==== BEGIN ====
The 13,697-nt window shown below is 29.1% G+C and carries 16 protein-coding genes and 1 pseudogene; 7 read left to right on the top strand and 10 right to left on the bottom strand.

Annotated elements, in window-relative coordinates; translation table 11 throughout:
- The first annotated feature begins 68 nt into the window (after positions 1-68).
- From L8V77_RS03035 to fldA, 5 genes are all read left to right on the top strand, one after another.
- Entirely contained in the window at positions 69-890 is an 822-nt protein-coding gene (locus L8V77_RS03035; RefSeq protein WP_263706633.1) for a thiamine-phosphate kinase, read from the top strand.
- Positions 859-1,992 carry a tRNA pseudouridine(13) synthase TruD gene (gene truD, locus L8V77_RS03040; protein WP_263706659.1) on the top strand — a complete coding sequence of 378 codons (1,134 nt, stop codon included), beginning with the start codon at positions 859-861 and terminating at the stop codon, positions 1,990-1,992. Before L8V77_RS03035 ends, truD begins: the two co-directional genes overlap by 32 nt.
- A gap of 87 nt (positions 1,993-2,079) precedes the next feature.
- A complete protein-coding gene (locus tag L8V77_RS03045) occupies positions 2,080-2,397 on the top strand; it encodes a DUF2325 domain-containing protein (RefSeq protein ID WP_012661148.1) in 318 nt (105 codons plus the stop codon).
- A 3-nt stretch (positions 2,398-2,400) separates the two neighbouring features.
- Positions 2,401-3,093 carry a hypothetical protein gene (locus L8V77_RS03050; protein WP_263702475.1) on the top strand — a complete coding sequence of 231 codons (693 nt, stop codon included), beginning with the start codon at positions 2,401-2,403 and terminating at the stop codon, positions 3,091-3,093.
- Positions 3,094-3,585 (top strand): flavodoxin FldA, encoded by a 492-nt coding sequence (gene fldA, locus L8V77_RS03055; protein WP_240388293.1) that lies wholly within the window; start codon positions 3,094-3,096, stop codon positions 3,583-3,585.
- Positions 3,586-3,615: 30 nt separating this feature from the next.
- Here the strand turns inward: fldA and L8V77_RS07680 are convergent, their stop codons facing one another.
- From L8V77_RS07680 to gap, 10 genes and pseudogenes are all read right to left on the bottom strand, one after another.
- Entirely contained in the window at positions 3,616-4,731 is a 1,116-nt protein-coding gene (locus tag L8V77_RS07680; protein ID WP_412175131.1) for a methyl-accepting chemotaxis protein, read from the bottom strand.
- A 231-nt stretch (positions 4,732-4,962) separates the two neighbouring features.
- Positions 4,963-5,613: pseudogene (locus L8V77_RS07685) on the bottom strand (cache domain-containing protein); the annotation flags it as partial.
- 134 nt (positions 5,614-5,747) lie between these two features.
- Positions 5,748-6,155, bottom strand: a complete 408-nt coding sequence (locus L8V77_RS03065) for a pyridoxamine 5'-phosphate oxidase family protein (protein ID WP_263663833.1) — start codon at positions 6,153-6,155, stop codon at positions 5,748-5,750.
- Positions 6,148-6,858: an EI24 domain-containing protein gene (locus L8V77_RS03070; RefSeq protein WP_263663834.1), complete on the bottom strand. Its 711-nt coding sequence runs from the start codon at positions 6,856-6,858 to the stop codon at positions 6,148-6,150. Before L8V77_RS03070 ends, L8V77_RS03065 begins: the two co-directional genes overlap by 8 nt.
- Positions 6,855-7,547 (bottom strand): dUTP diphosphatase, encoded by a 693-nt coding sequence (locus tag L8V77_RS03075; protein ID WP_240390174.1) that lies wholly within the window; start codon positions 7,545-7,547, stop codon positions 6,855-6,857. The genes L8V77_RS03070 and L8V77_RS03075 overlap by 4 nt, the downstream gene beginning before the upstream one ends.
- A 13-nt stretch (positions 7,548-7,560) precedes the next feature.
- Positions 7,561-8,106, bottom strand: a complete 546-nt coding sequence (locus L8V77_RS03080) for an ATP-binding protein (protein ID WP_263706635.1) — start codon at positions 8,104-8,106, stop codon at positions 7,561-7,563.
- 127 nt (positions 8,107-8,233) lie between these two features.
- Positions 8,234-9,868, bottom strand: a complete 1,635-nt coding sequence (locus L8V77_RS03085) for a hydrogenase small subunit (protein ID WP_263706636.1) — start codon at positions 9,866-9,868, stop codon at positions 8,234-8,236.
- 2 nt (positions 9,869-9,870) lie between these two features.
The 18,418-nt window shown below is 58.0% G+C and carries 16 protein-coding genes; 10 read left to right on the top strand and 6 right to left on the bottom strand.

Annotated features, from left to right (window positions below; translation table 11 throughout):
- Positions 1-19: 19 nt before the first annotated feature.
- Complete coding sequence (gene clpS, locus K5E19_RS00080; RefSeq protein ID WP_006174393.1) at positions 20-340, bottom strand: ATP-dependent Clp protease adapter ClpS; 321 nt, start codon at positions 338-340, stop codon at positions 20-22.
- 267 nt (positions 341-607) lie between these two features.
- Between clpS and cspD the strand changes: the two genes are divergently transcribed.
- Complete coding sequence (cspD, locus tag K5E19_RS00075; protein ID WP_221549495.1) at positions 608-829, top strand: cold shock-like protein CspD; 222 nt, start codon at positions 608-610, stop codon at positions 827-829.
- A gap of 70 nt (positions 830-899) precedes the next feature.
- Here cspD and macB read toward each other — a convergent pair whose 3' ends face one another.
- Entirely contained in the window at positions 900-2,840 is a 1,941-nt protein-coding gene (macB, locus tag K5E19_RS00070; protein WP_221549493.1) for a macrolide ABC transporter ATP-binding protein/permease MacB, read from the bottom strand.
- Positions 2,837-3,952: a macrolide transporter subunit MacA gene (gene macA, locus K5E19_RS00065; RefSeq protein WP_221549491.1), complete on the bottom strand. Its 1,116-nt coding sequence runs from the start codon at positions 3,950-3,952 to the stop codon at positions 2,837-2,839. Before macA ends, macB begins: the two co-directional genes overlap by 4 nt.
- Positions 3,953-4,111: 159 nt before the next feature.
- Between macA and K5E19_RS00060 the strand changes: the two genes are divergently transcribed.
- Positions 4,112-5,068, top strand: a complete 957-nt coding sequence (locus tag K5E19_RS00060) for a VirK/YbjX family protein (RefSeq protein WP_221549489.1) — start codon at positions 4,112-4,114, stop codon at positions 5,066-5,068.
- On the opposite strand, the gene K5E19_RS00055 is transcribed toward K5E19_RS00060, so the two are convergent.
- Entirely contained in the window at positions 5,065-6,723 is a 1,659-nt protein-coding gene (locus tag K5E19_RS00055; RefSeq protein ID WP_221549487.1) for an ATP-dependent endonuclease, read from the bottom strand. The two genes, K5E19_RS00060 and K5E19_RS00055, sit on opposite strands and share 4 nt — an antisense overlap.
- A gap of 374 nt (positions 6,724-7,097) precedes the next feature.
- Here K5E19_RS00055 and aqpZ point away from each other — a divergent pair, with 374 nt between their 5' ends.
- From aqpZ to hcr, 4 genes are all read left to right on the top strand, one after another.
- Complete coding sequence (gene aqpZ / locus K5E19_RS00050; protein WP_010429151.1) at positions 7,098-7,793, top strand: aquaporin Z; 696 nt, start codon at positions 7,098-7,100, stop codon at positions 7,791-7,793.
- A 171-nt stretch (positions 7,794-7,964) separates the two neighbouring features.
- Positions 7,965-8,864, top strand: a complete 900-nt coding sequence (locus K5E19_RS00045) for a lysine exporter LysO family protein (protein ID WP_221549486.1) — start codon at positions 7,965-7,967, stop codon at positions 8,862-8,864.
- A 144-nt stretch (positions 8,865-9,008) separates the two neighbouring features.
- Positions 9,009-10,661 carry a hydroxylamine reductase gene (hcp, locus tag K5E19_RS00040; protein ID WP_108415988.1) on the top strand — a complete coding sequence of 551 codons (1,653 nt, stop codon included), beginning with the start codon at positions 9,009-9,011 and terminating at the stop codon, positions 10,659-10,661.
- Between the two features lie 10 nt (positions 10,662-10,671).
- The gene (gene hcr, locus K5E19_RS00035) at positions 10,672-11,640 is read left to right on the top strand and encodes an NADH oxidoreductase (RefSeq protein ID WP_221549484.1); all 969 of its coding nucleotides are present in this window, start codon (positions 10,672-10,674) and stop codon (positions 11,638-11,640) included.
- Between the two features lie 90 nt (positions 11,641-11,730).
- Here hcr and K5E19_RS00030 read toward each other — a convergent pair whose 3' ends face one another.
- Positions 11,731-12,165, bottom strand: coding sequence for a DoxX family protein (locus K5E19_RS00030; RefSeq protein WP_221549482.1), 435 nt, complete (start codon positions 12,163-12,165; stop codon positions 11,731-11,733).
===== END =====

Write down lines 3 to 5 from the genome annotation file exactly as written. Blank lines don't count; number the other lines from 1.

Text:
- The first annotated feature begins 68 nt into the window (after positions 1-68).
- From L8V77_RS03035 to fldA, 5 genes are all read left to right on the top strand, one after another.
- Entirely contained in the window at positions 69-890 is an 822-nt protein-coding gene (locus L8V77_RS03035; RefSeq protein WP_263706633.1) for a thiamine-phosphate kinase, read from the top strand.